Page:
Edinburgh Fringe 2011
In this new and very timely play, we see how a young man rejects being a “good” member of society in favour of gratification, stubbornly rejecting offers of help from his elders, who come to the problem with very different points of view.
Mad About the Boy puts a harsh interrogation light on some of the problems facing the youth of Britain today. The boy in the story (Bayo Gbadamosi) is the son of an immigrant (Cyril Nri) – his dad loves him and doesn’t understand why he’s disconnected from the community they’ve become part of, and struggles to understand the mores of the new society he lives in. The boy has a simmering rage, mixed with a childish impishness and fear of authority and punishment, which results in him being, as he calls himself, “bad”. The school counsellor (Jamie Michie) tries to get through to father and son as openly as he can, but being a well-adjusted middle-class man, there’s something stopping him from understanding the particularly complex situation of the immigrant, and also stopping the boy opening up to him.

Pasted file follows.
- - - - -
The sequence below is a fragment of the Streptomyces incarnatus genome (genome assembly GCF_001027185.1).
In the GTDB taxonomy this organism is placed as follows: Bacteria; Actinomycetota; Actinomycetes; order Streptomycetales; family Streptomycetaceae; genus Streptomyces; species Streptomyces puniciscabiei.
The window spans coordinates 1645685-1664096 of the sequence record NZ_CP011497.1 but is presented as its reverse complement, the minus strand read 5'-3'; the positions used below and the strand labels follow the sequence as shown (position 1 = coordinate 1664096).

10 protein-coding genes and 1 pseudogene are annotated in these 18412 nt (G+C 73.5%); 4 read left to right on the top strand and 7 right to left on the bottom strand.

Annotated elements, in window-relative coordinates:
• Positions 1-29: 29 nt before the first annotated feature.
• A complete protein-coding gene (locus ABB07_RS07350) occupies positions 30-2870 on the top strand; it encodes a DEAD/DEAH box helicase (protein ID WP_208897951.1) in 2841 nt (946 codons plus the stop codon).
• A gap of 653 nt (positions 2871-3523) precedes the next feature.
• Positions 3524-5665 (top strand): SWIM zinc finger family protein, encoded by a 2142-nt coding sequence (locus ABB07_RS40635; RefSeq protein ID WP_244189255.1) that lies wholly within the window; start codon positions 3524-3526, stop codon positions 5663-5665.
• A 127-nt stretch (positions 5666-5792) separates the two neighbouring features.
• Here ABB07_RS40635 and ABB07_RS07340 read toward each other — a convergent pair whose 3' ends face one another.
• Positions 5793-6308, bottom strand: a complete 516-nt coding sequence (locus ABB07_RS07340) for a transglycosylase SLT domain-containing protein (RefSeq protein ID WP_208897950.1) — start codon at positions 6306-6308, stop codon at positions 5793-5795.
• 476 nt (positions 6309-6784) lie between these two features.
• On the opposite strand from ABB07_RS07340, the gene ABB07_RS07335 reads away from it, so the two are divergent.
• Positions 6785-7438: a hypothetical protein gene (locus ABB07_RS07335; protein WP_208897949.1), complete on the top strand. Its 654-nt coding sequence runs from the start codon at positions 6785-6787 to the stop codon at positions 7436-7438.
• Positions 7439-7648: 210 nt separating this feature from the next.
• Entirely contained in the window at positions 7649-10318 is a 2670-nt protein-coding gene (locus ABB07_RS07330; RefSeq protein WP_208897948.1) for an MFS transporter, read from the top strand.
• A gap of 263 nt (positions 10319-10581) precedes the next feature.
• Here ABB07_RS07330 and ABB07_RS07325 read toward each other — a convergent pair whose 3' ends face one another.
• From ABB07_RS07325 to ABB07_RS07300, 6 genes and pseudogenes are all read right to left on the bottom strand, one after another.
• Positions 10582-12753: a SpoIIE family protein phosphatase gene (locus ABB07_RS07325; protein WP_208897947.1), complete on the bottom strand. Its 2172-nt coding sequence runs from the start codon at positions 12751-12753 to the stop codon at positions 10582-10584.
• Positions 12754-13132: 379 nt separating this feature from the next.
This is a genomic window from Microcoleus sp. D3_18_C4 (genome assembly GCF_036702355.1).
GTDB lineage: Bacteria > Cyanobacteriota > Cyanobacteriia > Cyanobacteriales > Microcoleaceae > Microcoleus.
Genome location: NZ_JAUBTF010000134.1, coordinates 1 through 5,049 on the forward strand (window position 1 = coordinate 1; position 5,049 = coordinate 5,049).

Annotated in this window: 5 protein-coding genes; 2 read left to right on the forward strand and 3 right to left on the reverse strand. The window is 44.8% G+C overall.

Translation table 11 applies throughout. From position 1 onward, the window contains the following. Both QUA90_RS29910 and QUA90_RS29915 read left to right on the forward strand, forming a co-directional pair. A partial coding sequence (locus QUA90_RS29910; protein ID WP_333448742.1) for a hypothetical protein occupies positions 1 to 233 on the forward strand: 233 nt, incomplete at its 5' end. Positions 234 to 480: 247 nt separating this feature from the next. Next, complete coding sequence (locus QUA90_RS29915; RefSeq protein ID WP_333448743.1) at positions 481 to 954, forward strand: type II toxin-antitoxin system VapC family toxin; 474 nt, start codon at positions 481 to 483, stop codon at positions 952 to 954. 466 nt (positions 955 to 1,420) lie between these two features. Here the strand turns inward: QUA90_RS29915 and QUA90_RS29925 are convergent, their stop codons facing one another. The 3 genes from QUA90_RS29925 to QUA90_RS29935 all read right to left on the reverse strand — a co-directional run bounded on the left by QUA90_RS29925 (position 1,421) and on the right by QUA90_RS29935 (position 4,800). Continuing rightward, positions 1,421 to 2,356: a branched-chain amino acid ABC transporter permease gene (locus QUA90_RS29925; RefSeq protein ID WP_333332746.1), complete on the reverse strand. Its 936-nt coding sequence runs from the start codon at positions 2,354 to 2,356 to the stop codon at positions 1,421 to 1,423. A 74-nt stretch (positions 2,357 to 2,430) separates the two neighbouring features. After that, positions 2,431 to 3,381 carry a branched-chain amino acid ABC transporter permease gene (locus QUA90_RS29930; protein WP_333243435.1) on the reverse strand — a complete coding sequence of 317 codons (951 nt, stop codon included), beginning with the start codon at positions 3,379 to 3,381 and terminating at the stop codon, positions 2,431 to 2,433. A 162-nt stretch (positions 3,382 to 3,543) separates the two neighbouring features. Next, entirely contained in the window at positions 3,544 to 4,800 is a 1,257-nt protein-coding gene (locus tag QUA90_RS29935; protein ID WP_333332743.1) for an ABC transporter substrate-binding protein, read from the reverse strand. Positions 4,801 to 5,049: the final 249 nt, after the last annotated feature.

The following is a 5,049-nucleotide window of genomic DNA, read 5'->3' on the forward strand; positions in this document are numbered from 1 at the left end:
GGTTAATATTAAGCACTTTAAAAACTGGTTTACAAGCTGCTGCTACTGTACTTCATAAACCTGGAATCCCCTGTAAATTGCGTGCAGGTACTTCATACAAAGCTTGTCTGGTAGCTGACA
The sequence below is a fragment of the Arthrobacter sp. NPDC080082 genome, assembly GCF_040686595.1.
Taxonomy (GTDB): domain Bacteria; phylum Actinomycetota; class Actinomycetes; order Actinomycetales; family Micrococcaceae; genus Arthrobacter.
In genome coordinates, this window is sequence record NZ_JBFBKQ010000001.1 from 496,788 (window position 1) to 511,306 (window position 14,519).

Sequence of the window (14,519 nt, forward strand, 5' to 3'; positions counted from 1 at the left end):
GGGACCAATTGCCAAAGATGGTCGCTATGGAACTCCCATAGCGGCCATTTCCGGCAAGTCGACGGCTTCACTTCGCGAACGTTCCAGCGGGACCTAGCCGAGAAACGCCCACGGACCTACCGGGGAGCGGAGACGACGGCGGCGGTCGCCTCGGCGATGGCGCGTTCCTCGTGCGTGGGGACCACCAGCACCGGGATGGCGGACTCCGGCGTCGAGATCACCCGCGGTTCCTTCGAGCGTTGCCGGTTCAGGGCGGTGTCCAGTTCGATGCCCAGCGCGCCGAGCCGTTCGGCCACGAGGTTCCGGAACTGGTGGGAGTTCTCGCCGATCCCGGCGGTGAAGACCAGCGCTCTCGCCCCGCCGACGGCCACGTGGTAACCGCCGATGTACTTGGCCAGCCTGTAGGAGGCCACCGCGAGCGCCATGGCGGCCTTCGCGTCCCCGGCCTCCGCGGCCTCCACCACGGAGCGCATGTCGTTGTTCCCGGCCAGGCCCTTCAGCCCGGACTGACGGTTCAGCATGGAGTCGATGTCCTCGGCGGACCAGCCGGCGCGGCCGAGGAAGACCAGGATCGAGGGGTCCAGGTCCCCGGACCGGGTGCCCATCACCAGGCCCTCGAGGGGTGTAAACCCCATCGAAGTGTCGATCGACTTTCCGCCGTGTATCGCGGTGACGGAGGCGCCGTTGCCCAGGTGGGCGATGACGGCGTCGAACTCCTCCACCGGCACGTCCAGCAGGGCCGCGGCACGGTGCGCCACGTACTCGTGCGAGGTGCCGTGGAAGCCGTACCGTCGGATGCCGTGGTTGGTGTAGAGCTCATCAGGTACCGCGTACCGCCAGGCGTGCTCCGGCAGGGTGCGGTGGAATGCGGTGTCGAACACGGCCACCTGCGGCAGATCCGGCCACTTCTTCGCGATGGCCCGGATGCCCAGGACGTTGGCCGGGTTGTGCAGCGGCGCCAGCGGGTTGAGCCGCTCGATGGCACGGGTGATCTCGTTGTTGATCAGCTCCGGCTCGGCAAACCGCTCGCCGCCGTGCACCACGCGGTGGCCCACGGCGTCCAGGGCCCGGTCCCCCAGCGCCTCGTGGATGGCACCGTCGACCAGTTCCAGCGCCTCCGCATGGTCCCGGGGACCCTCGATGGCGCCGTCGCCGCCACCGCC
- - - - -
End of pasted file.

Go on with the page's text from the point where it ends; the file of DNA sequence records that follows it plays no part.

The script, written by Gbolahan Obisesan is incredibly complex, and lyrically plays with the many layers of sense and connotations in certain words and phrases, each characters’ line overlapping the next like waves of different meanings, understandings and intentions. There are only the tiniest of falterings by the actors, who manage this script deftly and with a great depth of feeling.
The crux of the play comes when the boy is witness to – but not part of – an act of violence. In perhaps the most poignant play on meanings, he protests that he did “nothing” – he did nothing physically wrong, but in not participating in the violence, he is just as complicit by allowing it to happen. Is he evading punishment or vaguely regretting his lack of action? It’s difficult to tell, but the fall-out may have dire and tragic consequences for the trajectory his life will take.
With so much rhetoric about “broken” and “bruised” Britain in the papers and from politicians and commentators, this play is a truly timely piece of work, truly capturing the zeitgeist of some of the darker aspects of life in England. It doesn’t provide a solution to the problem but it certainly reminds us that the problem needs a lot more than top-down intervention to be fixed.